In The Lord of the Rings, we can deduce a strict quota and ticketing system applies for the Elven-ships retreating from the Grey Havens to the Elven homeland - ie if your name isn't on the list, you don't get aboard. Thus for three Elves who choose to renounce their immortality and live mortal lives, three places are generated for the Hobbit Ringbearers. ("This gift I give to you, Ringbearer, for I will not now be crossing the Sea...")
Perhaps Valhalla applies a similar policy: for every Ronald Saveloy who gets in on a technicality, a genuine warrior such as Old Vincent loses his place, in much the same way Arwen Undomiel's cruise ticket was re-allocated to Frodo... well, there are only a limited number of seats at Table and the catering management has to be fairly precise, vegetarian options notwithstanding... (Unsigned comment by AgProv at 13:28, 15 May 2007)
- A few corrections to your Tolkien facts (if only for the benefit of readers to come, who should not learn false things):
- 1) Getting to go to Valinor is not like you just described; there is no switch-and-barter quota system. Tuor, Bilbo, Frodo, Sam, and Gimli being allowed to go to Aman does not stem from another person "giving up a right" to go. Ever since the Noldor have been allowed back again, all Elves can come as they please. On the other hand, Mortals are not allowed to set foot on Aman. The mortals mentioned above were independently graced with the permission to come and live out the rest of their lives in Aman. Well, except for Tuor, who came to be counted among the Eldar, just the opposite of Lúthien, who was the only Elf to be counted among Men and die. (And no, this was not a necessary cosmic switch either. Both were dealt their fates separately.)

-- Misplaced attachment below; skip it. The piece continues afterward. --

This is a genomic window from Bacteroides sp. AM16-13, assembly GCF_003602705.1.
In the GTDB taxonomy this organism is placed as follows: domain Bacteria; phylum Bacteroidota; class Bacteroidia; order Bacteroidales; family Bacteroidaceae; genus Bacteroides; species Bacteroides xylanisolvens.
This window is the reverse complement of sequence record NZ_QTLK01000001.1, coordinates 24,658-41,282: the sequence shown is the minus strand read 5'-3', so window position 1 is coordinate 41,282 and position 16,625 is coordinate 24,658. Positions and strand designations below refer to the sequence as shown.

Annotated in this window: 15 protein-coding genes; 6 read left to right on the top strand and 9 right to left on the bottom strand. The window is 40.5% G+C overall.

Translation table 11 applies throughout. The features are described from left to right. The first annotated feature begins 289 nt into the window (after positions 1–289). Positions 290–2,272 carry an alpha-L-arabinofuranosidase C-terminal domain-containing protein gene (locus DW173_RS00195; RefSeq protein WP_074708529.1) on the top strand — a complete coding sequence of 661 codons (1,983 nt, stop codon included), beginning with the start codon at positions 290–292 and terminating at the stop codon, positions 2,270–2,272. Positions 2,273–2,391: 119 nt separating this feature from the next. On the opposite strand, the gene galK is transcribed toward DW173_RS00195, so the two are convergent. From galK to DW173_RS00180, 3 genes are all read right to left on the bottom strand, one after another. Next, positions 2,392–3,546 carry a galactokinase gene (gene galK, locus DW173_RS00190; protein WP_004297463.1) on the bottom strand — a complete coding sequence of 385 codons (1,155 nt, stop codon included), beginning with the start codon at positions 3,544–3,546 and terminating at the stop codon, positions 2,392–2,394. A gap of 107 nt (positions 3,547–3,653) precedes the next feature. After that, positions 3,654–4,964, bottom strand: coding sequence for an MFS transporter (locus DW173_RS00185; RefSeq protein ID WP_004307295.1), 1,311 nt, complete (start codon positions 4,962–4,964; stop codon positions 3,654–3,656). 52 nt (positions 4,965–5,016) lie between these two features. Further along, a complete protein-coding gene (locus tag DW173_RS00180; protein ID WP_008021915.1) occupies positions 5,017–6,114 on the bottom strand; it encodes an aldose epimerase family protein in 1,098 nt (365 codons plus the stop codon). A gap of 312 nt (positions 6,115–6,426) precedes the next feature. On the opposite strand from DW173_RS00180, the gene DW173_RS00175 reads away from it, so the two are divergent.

- 2) You (and sadly too many others) get whole immortality/mortality business wrong. Tolkien Elves cannot renounce, give up, or otherwise lose their immortality and become mortal(s). Elves are naturally immortal, Men naturally mortal, and if they die they have an entirely different fate: the souls of Men irrevocably leave the physical world/universe after their death, while Elven spirits remain inside.
- 2.2) "But Arwen became mortal and was an elf!" you say. Yes, she did, and no, she is not. Not exactly at least, and that is the important detail. Arwen, her brothers, their father Elrond, and grandparents are the Half-elves, which is not used as a generic half-breed term, but specifically referring to their family. The grandparents Elwing and Eärendil were the only surviving descendants of the two elf/human inter-marriages in the First Age (Lúthien and Beren, and Idril and Tuor, respectively). For reasons I won't go into detail for, there arose the cosmic-level confusion as to which race and its fate they belonged to, and so the grand idea was born to let them choose it themselves. Arwen in the end, and before her her uncle Elros, chose to be Men, the others chose to be Elves. But because of that choice Arwen was technically cosmically human, died a human death, and her spirit left this world. Elves not from that bloodline do not have that choice. ... There is only one exception: the aforementioned Lúthien was an elf but died a mortal death and left this world. But that was the result of an Epic Once-Only Divine Cosmic Intervention exception. Which happened after she had actually already died an Elven death. But she and her human husband were sent back to live for a short time, after which they both died a mortal death so they would not be parted and their spirits both left the world together. --- a Tolkiendil 13:25, 31 July 2009 (UTC)